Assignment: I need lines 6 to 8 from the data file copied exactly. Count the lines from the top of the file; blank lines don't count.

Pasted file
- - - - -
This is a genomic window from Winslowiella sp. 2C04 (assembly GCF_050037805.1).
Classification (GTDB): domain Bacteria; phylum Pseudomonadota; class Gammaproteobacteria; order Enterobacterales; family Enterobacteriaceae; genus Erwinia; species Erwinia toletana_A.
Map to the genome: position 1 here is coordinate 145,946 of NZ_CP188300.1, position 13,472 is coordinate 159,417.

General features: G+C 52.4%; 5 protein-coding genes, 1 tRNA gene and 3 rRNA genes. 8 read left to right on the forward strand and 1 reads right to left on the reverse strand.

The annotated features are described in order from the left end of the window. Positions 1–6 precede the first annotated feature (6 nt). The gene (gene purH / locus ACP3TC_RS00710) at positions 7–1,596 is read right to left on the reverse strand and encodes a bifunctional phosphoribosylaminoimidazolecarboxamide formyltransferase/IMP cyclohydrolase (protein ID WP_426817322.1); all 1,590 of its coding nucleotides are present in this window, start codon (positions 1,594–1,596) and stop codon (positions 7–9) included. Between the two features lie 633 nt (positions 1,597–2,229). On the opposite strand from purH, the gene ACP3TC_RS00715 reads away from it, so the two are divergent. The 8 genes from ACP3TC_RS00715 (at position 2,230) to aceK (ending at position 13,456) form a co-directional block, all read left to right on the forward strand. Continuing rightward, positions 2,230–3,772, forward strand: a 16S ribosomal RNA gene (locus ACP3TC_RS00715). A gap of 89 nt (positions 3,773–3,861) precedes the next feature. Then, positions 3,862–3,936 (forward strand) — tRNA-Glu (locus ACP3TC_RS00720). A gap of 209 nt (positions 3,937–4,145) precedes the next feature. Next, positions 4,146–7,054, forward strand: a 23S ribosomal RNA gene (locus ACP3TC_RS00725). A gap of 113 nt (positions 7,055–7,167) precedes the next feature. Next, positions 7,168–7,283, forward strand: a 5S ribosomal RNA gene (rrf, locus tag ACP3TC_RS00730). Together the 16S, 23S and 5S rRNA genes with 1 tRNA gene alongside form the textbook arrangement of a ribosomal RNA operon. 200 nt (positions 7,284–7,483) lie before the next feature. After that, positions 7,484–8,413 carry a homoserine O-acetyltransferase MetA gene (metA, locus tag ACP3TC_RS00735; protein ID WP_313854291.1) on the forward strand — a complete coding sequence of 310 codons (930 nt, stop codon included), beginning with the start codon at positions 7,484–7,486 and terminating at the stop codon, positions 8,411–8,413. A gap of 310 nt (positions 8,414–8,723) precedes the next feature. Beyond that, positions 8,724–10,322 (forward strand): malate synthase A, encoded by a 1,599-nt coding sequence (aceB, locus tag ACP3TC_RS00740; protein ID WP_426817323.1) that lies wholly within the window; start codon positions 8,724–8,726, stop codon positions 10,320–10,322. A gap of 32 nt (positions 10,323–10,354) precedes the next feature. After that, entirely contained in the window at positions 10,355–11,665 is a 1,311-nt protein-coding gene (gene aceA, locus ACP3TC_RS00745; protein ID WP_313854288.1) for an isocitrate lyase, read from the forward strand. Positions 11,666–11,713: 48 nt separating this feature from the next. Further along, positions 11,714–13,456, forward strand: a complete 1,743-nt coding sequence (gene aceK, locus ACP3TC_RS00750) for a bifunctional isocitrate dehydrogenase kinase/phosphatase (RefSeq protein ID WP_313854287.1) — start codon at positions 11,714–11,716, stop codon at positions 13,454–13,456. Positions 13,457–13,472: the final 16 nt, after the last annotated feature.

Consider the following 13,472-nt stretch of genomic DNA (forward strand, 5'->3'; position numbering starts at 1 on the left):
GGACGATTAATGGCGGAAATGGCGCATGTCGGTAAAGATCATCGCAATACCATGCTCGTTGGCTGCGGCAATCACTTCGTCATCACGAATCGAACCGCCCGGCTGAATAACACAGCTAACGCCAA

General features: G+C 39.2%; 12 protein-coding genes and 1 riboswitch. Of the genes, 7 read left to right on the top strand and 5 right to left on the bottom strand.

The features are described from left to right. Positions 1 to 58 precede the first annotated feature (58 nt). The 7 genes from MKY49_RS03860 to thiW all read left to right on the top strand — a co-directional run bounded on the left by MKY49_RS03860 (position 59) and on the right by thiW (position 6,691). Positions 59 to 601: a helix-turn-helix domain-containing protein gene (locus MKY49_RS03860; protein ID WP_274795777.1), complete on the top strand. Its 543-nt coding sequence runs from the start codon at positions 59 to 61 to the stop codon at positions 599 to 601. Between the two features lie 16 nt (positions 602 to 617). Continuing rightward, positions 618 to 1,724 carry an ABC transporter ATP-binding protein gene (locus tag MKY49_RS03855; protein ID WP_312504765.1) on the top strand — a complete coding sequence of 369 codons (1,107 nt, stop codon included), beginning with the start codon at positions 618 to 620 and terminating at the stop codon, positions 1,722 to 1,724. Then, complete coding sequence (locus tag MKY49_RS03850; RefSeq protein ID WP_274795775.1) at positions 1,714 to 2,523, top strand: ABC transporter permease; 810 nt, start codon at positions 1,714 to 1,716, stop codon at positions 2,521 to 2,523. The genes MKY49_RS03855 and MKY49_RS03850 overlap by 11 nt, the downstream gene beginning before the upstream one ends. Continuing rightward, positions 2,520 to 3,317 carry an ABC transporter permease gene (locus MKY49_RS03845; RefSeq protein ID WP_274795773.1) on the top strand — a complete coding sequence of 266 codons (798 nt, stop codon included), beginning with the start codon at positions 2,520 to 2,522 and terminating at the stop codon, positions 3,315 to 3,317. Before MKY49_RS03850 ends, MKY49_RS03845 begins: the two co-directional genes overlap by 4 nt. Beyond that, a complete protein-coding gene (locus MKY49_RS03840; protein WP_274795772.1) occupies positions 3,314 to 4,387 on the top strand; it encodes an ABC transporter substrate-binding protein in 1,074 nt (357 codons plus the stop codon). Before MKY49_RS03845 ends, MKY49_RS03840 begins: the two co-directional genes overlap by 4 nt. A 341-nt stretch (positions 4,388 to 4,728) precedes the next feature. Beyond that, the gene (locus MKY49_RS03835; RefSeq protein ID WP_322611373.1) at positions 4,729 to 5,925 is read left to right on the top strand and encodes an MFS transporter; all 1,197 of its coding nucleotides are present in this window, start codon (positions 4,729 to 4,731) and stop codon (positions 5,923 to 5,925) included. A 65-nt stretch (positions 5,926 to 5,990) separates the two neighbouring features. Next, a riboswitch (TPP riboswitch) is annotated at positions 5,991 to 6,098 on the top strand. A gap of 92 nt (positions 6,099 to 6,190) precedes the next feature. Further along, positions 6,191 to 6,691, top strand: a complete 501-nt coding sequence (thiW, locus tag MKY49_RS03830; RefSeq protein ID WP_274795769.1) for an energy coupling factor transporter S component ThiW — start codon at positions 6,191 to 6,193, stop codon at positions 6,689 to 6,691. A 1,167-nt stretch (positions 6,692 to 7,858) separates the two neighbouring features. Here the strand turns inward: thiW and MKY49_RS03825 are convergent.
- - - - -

Consider the following 13,472-nt stretch of genomic DNA (forward strand, 5'->3'; position numbering starts at 1 on the left):
GGACGATTAATGGCGGAAATGGCGCATGTCGGTAAAGATCATCGCAATACCATGCTCGTTGGCTGCGGCAATCACTTCGTCATCACGAATCGAACCGCCCGGCTGAATAACACAGCTAACGCCAA

General features: G+C 39.2%; 12 protein-coding genes and 1 riboswitch. Of the genes, 7 read left to right on the top strand and 5 right to left on the bottom strand.